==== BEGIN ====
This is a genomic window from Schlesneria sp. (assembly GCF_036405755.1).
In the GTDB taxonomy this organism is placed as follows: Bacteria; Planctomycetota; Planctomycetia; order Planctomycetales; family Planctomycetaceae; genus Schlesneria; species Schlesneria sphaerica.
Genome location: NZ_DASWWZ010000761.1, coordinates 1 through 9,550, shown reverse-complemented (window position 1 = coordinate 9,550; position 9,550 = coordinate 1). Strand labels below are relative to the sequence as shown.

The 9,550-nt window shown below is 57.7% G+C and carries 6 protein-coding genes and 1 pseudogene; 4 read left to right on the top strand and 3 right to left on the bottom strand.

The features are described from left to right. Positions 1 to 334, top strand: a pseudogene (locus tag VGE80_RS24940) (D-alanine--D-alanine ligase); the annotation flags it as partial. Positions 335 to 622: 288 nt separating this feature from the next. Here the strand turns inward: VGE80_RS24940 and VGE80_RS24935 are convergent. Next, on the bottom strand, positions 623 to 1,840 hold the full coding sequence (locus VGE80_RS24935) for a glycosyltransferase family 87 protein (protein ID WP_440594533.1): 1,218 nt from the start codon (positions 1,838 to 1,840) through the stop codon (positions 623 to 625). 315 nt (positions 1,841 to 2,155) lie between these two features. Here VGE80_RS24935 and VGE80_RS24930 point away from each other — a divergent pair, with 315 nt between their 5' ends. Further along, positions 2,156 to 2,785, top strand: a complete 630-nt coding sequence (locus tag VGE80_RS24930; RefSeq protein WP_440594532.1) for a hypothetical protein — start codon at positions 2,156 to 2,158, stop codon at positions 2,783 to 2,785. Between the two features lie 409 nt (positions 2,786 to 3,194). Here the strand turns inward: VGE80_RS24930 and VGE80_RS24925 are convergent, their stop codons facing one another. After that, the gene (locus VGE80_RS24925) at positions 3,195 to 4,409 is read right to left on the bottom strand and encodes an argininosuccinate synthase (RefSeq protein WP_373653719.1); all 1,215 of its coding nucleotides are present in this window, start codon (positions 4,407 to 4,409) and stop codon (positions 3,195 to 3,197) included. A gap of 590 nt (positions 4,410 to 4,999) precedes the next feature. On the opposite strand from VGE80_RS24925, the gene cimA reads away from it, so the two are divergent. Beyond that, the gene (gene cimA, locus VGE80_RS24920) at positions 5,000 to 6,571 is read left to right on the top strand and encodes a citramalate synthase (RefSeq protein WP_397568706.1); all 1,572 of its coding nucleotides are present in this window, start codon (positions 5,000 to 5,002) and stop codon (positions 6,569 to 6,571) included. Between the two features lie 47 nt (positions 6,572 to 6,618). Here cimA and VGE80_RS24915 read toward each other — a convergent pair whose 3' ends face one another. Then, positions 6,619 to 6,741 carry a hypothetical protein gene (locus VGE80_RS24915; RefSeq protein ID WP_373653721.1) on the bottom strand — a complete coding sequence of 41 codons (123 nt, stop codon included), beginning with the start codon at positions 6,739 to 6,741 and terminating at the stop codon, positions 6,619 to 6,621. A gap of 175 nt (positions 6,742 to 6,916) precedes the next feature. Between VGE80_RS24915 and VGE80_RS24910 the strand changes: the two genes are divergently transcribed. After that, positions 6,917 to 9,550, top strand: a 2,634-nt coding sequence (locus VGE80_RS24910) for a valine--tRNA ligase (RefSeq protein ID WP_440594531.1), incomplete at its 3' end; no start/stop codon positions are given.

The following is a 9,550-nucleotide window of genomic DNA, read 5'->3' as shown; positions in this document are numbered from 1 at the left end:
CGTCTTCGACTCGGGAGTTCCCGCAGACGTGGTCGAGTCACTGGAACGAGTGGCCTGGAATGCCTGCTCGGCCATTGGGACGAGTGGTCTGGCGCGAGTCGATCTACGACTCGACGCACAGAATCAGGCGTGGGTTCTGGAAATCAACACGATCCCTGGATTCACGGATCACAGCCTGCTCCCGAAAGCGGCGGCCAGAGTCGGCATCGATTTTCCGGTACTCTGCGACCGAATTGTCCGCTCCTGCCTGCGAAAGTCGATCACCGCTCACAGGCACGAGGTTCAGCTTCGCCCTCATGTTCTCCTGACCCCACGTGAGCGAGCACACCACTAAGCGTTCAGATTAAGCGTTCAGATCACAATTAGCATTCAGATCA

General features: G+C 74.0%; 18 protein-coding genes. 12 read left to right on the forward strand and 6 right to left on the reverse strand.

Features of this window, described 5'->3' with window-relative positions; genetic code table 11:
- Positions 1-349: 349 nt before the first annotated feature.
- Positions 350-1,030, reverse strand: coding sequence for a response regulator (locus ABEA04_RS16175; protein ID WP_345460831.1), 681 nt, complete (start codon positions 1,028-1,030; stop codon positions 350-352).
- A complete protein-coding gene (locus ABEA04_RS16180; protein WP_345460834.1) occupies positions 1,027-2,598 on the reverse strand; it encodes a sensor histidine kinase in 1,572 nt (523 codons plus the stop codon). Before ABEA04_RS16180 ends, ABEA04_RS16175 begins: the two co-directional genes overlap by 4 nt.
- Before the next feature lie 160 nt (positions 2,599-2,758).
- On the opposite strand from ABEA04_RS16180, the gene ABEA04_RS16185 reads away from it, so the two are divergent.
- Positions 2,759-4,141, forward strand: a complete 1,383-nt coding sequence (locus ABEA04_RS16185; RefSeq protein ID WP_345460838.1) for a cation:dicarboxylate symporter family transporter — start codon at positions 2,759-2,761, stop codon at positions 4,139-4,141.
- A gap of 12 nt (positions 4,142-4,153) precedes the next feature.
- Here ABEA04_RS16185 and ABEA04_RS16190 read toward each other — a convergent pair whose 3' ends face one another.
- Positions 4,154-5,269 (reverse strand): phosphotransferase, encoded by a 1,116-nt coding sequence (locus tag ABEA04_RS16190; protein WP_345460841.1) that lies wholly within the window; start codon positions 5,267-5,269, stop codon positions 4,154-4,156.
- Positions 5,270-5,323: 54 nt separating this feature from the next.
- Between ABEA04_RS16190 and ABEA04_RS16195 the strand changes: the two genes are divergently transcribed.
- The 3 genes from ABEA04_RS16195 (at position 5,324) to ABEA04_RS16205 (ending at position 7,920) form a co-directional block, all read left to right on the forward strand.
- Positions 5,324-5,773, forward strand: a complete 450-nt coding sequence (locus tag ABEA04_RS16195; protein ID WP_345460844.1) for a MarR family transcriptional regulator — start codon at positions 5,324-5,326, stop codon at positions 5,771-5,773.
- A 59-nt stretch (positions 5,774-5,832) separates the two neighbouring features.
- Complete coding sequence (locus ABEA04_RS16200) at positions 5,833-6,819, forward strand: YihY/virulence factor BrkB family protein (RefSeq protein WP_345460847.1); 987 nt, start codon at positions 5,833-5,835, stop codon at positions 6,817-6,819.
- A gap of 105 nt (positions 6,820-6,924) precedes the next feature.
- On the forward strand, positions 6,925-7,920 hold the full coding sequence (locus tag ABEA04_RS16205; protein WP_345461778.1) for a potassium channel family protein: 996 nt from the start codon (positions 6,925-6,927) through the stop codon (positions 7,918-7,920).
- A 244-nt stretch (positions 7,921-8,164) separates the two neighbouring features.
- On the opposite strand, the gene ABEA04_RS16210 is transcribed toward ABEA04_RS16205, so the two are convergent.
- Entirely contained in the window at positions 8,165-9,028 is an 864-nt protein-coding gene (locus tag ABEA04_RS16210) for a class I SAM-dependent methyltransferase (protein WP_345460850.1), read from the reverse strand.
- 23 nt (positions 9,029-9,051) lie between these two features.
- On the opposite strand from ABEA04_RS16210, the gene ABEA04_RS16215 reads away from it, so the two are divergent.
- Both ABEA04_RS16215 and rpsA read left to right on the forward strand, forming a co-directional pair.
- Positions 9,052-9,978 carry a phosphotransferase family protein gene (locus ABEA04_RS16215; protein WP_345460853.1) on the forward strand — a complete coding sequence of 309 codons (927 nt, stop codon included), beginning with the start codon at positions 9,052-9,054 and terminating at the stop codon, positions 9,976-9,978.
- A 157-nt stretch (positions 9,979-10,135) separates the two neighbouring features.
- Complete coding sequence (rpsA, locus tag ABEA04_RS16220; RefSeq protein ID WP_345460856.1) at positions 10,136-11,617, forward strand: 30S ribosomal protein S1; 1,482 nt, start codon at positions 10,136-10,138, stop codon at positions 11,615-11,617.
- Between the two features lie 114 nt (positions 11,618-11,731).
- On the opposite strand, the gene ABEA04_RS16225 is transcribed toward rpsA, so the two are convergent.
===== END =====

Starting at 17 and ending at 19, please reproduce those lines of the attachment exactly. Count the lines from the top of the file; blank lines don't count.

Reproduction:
- Here ABEA04_RS16185 and ABEA04_RS16190 read toward each other — a convergent pair whose 3' ends face one another.
- Positions 4,154-5,269 (reverse strand): phosphotransferase, encoded by a 1,116-nt coding sequence (locus tag ABEA04_RS16190; protein WP_345460841.1) that lies wholly within the window; start codon positions 5,267-5,269, stop codon positions 4,154-4,156.
- Positions 5,270-5,323: 54 nt separating this feature from the next.